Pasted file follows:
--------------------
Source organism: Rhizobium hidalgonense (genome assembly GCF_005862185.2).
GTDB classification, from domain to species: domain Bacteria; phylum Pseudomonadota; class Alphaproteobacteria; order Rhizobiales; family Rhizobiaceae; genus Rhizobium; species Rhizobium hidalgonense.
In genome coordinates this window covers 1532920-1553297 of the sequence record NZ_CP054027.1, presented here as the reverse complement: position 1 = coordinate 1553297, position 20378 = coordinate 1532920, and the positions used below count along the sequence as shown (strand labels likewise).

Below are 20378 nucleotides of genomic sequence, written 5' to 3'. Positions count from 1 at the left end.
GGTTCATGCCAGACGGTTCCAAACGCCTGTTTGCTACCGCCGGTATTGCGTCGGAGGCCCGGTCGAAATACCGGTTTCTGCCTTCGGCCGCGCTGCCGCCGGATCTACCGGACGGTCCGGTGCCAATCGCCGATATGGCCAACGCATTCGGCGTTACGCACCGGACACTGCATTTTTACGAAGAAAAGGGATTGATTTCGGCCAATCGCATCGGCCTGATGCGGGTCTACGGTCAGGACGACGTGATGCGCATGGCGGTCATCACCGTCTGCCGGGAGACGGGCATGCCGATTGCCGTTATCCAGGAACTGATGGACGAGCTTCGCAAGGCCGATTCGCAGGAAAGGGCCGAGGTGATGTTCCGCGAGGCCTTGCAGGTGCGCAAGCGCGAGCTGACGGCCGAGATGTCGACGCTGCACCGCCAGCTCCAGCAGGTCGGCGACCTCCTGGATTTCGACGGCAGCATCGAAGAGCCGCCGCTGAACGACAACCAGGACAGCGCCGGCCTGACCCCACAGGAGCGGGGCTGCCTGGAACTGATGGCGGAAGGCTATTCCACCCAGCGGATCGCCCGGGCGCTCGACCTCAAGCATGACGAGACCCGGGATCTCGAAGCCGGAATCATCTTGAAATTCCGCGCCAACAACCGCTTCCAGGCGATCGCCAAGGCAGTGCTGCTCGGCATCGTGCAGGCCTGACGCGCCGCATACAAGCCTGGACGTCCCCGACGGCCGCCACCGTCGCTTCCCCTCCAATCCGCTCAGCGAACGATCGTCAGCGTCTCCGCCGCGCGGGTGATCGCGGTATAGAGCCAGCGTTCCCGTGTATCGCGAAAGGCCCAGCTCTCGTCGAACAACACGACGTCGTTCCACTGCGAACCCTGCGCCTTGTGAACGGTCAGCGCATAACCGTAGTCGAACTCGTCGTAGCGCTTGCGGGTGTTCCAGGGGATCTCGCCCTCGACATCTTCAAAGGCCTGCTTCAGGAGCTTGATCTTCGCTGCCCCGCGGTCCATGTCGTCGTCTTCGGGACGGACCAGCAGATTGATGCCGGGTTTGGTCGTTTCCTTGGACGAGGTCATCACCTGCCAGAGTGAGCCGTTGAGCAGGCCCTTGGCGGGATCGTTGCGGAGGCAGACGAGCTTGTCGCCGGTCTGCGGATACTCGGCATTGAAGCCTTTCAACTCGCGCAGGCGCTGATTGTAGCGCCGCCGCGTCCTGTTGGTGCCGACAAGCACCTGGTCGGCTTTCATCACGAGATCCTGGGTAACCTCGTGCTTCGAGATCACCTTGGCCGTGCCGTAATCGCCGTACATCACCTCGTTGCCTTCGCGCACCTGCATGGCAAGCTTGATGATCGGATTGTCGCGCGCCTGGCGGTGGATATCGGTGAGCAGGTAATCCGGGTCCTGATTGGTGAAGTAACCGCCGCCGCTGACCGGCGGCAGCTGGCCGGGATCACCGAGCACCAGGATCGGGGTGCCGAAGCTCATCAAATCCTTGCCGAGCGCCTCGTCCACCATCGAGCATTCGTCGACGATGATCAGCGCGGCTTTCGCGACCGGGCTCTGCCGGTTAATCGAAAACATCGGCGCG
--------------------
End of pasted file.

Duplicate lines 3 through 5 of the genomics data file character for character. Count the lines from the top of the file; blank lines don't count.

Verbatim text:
In genome coordinates this window covers 1532920-1553297 of the sequence record NZ_CP054027.1, presented here as the reverse complement: position 1 = coordinate 1553297, position 20378 = coordinate 1532920, and the positions used below count along the sequence as shown (strand labels likewise).

Below are 20378 nucleotides of genomic sequence, written 5' to 3'. Positions count from 1 at the left end.
GGTTCATGCCAGACGGTTCCAAACGCCTGTTTGCTACCGCCGGTATTGCGTCGGAGGCCCGGTCGAAATACCGGTTTCTGCCTTCGGCCGCGCTGCCGCCGGATCTACCGGACGGTCCGGTGCCAATCGCCGATATGGCCAACGCATTCGGCGTTACGCACCGGACACTGCATTTTTACGAAGAAAAGGGATTGATTTCGGCCAATCGCATCGGCCTGATGCGGGTCTACGGTCAGGACGACGTGATGCGCATGGCGGTCATCACCGTCTGCCGGGAGACGGGCATGCCGATTGCCGTTATCCAGGAACTGATGGACGAGCTTCGCAAGGCCGATTCGCAGGAAAGGGCCGAGGTGATGTTCCGCGAGGCCTTGCAGGTGCGCAAGCGCGAGCTGACGGCCGAGATGTCGACGCTGCACCGCCAGCTCCAGCAGGTCGGCGACCTCCTGGATTTCGACGGCAGCATCGAAGAGCCGCCGCTGAACGACAACCAGGACAGCGCCGGCCTGACCCCACAGGAGCGGGGCTGCCTGGAACTGATGGCGGAAGGCTATTCCACCCAGCGGATCGCCCGGGCGCTCGACCTCAAGCATGACGAGACCCGGGATCTCGAAGCCGGAATCATCTTGAAATTCCGCGCCAACAACCGCTTCCAGGCGATCGCCAAGGCAGTGCTGCTCGGCATCGTGCAGGCCTGACGCGCCGCATACAAGCCTGGACGTCCCCGACGGCCGCCACCGTCGCTTCCCCTCCAATCCGCTCAGCGAACGATCGTCAGCGTCTCCGCCGCGCGGGTGATCGCGGTATAGAGCCAGCGTTCCCGTGTATCGCGAAAGGCCCAGCTCTCGTCGAACAACACGACGTCGTTCCACTGCGAACCCTGCGCCTTGTGAACGGTCAGCGCATAACCGTAGTCGAACTCGTCGTAGCGCTTGCGGGTGTTCCAGGGGATCTCGCCCTCGACATCTTCAAAGGCCTGCTTCAGGAGCTTGATCTTCGCTGCCCCGCGGTCCATGTCGTCGTCTTCGGGACGGACCAGCAGATTGATGCCGGGTTTGGTCGTTTCCTTGGACGAGGTCATCACCTGCCAGAGTGAGCCGTTGAGCAGGCCCTTGGCGGGATCGTTGCGGAGGCAGACGAGCTTGTCGCCGGTCTGCGGATACTCGGCATTGAAGCCTTTCAACTCGCGCAGGCGCTGATTGTAGCGCCGCCGCGTCCTGTTGGTGCCGACAAGCACCTGGTCGGCTTTCATCACGAGATCCTGGGTAACCTCGTGCTTCGAGATCACCTTGGCCGTGCCGTAATCGCCGTACATCACCTCGTTGCCTTCGCGCACCTGCATGGCAAGCTTGATGATCGGATTGTCGCGCGCCTGGCGGTGGATATCGGTGAGCAGGTAATCCGGGTCCTGATTGGTGAAGTAACCGCCGCCGCTGACCGGCGGCAGCTGGCCGGGATCACCGAGCACCAGGATCGGGGTGCCGAAGCTCATCAAATCCTTGCCGAGCGCCTCGTCCACCATCGAGCATTCGTCGACGATGATCAGCGCGGCTTTCGCGACCGGGCTCTGCCGGTTAATCGAAAACATCGGCGCG